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3D printing, married to traditional metal casting, could reshape manufacturing

Lucas Mearian | June 19, 2017
A proof-of-concept project could save airlines hundreds of millions of dollars.

What is also unique about Autodesk and Aristo Cast's proof-of-concept project is they not only reduced an airline seat weight with a more sophisticated frame design, but they were able to cast in magnesium -- no simple task.

a380 fuelcarbon reductions
Autodesk. Fuel and carbon emission reductions based on using the new magnesium airline seats.
Click on chart to enlarge.

Typically, aluminum is used for airplane seats, but magnesium is 35% lighter. Autodesk's 3D design optimization resulted in more than half of the weight reduction and the magnesium accounted for the rest, Autodesk claims.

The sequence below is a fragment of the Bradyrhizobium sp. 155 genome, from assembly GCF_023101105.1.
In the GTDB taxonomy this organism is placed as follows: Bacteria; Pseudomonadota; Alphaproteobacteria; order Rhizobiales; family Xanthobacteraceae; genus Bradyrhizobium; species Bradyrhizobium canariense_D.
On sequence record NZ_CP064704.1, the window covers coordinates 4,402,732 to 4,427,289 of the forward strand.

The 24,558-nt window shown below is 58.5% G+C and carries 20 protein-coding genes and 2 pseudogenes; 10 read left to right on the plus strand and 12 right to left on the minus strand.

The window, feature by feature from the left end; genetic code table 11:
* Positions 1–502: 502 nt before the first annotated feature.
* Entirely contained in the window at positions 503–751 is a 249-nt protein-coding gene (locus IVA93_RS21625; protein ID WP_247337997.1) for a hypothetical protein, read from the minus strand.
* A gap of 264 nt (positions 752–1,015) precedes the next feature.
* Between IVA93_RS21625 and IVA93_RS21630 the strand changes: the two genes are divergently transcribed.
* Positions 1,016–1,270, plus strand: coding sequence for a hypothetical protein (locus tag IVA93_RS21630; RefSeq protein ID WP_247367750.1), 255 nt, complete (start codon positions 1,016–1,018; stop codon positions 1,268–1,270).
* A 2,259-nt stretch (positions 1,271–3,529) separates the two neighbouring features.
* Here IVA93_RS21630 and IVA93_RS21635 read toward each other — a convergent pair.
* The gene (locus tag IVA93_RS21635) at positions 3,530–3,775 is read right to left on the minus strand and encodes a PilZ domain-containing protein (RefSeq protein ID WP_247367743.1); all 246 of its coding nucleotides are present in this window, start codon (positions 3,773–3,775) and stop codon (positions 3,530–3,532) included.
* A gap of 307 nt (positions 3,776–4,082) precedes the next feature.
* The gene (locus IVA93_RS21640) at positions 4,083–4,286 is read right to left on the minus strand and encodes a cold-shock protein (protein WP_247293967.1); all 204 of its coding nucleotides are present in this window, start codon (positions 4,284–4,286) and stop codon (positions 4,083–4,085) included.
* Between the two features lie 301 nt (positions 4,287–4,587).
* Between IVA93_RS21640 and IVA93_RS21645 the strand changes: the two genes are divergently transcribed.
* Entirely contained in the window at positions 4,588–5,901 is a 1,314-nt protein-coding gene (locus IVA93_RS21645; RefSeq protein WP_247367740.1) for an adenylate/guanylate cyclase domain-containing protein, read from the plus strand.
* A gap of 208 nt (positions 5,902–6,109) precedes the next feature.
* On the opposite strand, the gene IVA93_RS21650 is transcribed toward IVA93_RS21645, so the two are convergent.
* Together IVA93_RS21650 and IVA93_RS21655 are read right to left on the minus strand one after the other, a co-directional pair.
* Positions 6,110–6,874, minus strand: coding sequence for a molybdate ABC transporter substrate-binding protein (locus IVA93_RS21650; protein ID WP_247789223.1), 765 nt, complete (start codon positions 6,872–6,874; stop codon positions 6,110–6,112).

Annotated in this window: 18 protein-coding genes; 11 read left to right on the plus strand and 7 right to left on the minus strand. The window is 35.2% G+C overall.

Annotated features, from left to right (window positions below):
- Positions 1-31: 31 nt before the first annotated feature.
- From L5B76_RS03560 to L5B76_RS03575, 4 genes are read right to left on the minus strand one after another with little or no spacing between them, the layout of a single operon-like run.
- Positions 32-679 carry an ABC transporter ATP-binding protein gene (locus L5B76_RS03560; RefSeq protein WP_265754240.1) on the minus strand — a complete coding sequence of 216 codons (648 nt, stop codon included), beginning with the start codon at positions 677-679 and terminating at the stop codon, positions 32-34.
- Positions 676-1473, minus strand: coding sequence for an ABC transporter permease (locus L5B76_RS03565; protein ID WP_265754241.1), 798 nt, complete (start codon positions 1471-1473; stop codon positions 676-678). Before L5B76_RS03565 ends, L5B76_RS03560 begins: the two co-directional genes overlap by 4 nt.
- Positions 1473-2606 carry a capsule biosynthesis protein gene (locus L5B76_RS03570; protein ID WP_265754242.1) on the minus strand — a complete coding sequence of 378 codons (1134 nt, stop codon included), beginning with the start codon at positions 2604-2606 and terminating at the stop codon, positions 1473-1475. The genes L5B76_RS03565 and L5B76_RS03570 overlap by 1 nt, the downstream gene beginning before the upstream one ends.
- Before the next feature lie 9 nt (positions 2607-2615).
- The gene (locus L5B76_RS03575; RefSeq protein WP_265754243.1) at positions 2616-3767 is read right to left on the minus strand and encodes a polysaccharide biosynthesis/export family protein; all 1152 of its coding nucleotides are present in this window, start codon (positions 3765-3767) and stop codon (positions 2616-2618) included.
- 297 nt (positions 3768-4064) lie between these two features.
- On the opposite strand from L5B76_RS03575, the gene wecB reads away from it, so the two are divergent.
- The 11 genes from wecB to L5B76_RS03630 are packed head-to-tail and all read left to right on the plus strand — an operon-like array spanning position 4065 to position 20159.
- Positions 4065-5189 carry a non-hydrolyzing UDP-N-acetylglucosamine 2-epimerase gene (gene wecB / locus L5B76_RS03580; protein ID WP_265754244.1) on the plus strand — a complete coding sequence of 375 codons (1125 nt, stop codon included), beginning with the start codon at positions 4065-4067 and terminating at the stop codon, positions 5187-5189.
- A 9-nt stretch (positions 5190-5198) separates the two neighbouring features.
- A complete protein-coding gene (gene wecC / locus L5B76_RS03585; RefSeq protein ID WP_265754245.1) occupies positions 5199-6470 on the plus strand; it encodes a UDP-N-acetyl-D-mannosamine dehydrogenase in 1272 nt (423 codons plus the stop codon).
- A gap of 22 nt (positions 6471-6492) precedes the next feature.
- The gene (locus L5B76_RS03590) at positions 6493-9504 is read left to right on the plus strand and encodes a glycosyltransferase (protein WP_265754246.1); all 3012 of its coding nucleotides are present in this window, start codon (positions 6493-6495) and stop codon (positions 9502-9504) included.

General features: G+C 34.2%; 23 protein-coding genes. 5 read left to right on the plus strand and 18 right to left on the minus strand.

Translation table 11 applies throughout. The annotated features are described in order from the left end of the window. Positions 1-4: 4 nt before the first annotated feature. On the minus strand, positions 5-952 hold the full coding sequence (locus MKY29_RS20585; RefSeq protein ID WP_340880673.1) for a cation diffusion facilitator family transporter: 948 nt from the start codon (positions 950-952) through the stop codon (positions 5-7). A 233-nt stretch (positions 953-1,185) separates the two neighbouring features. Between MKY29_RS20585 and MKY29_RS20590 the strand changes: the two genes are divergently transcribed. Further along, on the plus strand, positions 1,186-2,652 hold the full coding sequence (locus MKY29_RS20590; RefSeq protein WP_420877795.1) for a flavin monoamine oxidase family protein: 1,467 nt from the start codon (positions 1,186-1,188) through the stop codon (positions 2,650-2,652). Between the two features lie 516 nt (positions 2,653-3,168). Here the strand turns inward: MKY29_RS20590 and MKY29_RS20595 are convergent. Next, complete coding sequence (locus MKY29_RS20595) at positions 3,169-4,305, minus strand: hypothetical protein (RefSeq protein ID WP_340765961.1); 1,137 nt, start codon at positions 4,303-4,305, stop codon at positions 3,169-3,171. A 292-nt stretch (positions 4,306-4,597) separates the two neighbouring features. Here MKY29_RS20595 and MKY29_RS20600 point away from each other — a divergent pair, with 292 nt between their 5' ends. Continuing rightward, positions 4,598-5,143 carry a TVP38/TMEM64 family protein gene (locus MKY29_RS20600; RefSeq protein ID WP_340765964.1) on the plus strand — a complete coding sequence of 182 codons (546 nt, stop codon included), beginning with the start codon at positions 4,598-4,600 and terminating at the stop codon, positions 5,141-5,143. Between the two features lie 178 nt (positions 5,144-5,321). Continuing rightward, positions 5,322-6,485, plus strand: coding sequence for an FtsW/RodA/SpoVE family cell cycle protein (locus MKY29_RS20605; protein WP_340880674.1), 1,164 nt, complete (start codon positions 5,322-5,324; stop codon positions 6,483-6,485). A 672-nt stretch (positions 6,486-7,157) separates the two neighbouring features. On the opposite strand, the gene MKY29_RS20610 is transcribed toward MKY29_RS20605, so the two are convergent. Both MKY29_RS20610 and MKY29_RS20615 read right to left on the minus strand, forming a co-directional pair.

For Aristo Cast, combining a newer technology like 3D printing with proven metal casting techniques could spur new growth in its industry.

"Many foundries are reluctant to invest in additive. We see that as a big mistake. Global competition requires us to up our game. We don't see additive as a threat to our business. On the contrary, we embrace combining the new with the 6000-year-old process of casting to produce the highest-quality parts you can find anywhere," Aristo Cast's CEO, Jack Ziemba, said in a statement. "To us, adopting new techniques like additive manufacturing, when blended with our expertise in casting, is a way forward -- not just for our company but for lots of other foundries in the Midwest."


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